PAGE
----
Research shows that flavonoids can help prevent the common cold in otherwise healthy people.

Spinach made our list not just because it’s rich in vitamin C—it’s also packed with numerous antioxidants and beta carotene, which may both increase the infection-fighting ability of our immune systems.

Similar to broccoli, spinach is healthiest when it’s cooked as little as possible so that it retains its nutrients.

However, light cooking makes it easier to absorb the vitamin A and allows other nutrients to be released from oxalic acid, an antinutrient.

10. Ginger

Ginger is a spice that is used in many sweet dishes, as well as in teas for flavor. Ginger is also used to make ginger ale and gingerbread. Many people enjoy the spicy taste of ginger.In addition to being delicious, ginger has some health benefits.

Researchers found that using ginger may help lessen inflammation and reduce oxidative stress.

Ginger might also prevent some types of illnesses by fighting off colds, flu and nausea.

11. Green tea

Green tea contains only half the amount of caffeine as in black tea, so many people drink it instead of coffee or black tea. Drinking green tea may also strengthen your immune system. It’s rich in flavonoids, which may reduce the risk of colds.


Green tea contains a higher level of antioxidants, including epigallocatechin gallate (EGCG), than black tea. Studies have shown that EGCG may enhance immune function and improve germ-fighting compounds in T cells. Black tea goes through a fermentation process that destroys many of the antioxidant properties. Green tea is not fermented, which preserves the antioxidant properties.

Green tea is also a good source of the amino acid L-theanine. L-theanine may help produce immunity-boosting compounds.

12. Sunflower seeds

Sunflower seeds are a tasty and nutritious addition to salads and breakfast bowls. A 1/4-cup serving has over 7 grams of protein, more than 20% of the recommended daily amount of vitamin E, and 3 grams of fiber.

This vitamin is an important antioxidant that helps fight off free radicals in the body and protect cells from damage.

By eating sunflower seeds, you can get vitamins E and B-6 and magnesium. Vitamin E is a key nutrient that helps your immune system function. Other foods high in vitamin E include avocados and dark leafy greens.

Sunflower seeds are also packed with selenium, which contributes to healthy selenium levels in the body. Just 30g of sunflower seeds will provide you with your daily recommended amount of selenium.

13. Garlic

Garlic is a common home remedy for colds and other illness. But more than just helping fend off illness, garlic also helps boost your immune system. Allicin, an organosulfur compound found in crushed garlic, has antimicrobial properties.

Allicin also helps with the absorption of zinc which is crucial for immune function. Next time you cook with garlic, remember to add a little more!

14. Almonds

Almonds are rich in vitamin E. They contain manganese, magnesium, and fiber. Soak them overnight before eating to make them more digestible.

A small handful or a quarter of a cup is a healthful snack that may benefit the immune system.

Vitamin E is often overshadowed by vitamin C when it comes to fighting off and preventing colds, but this powerful antioxidant is a key component of a healthy immune system.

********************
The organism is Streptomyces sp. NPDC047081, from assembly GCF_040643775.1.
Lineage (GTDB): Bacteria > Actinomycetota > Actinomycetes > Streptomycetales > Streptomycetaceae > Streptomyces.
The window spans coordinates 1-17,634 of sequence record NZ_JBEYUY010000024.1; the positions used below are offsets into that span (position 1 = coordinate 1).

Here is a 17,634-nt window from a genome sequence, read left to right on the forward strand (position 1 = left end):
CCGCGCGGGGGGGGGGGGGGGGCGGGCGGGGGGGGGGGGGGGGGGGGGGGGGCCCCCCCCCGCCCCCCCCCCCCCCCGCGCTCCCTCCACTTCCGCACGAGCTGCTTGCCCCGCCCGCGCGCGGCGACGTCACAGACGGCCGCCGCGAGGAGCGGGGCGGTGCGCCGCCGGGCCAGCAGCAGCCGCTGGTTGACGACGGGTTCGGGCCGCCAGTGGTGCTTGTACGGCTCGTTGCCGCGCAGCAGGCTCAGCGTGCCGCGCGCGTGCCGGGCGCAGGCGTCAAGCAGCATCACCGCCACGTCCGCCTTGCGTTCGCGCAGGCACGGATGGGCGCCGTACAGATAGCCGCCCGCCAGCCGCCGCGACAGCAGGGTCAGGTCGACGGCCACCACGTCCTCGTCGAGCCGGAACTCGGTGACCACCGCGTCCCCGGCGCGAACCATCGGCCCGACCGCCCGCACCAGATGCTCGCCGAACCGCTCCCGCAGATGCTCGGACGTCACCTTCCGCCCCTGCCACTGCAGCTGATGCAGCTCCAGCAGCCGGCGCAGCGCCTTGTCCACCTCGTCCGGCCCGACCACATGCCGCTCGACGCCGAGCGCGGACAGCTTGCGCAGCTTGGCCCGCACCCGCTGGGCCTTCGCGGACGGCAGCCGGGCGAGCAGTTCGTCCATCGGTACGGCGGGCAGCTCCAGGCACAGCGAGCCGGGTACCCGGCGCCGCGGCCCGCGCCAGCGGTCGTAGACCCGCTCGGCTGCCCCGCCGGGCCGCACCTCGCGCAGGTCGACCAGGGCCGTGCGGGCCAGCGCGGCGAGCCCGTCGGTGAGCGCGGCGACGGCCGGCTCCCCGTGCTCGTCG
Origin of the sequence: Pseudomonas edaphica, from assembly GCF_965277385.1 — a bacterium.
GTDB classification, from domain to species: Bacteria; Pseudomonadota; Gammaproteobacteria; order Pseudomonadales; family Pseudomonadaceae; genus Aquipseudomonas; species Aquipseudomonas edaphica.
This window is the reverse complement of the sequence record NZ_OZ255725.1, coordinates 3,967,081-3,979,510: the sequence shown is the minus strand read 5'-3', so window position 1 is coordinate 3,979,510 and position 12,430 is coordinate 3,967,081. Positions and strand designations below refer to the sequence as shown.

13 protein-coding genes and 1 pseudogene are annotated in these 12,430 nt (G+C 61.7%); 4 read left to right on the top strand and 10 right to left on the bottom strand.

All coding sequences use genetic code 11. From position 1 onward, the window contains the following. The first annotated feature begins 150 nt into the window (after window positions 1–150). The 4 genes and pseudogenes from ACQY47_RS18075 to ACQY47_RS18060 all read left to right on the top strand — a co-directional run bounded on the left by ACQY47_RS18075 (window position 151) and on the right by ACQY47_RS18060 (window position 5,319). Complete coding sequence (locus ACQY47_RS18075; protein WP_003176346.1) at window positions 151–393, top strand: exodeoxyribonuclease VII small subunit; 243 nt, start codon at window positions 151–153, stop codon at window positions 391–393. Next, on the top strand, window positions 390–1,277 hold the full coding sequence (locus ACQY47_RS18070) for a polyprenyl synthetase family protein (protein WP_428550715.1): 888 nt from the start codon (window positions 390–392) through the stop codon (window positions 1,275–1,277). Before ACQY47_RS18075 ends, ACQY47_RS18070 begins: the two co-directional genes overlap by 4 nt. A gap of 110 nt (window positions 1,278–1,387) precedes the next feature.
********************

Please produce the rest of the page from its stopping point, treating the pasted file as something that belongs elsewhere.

Vitamin E can only be properly absorbed when consumed in the presence of fat, so nuts are packed with the vitamin. Almonds, which are high in protein and fiber, are also great sources of fiber and healthy fats.

Adults need 15 milligrams of vitamin E each day. A half-cup serving of almonds provides 100 percent of the recommended daily amount.

15. Papaya

 Papayas are a fruit packed with vitamin C. An average papaya has 120% of your daily recommended value of this important nutrient.

Papayas also have more than their fair share of the digestive enzyme papain, which some research suggests offers anti-inflammatory effects.

16. Red bell pepper

People who want to avoid sugar in fruits ,can find an alternative source of vitamin C in the red bell peppers they stir-fry or roast.

In steaming or boiling, red bell peppers lose some of their nutrients more rapidly than they do when they’re stir-fried or roasted, according to a study examining the effects of different cooking methods on nutrient content.

If you think citrus fruits have the most vitamin C of any fruit or vegetable, you might want to look again.

Red bell peppers contain almost three times as much vitamin C as a Florida orange (45 mg ), ounce for ounce; that’s almost twice as much vitamin C as an orange (90 mg ) and a whole lot more than broccoli (15 mg ).

They’re also a very good source of beta carotene, which your body turns into vitamin A. Besides boosting your immune system, vitamin C may help you maintain healthy skin. Beta carotene is also good for your eyes and skin.

The bottom line is this: a healthy diet is the best way to keep your immune system at its peak. And with these foods, you’ll be eating better than ever. So what are you waiting for? Tap into your inner Iron Chef and start cooking up an immunity-boosting meal of your own!

Please feel free to add suggestions of your own in the comment’s field below.

I hope you all enjoyed this post, and learned a thing or two from it. If you want to stay connected with me, give a follow at @restless.bee.blog or sign up for our newsletter here. Best of luck on your journey towards better health! Thanks for reading.

See you for the next buzz 🐝

DISCLOSURE: Restless Bee is supported by its audience. When you purchase through links on our site, we may earn an affiliate commission. Read our affiliate link policy for more details.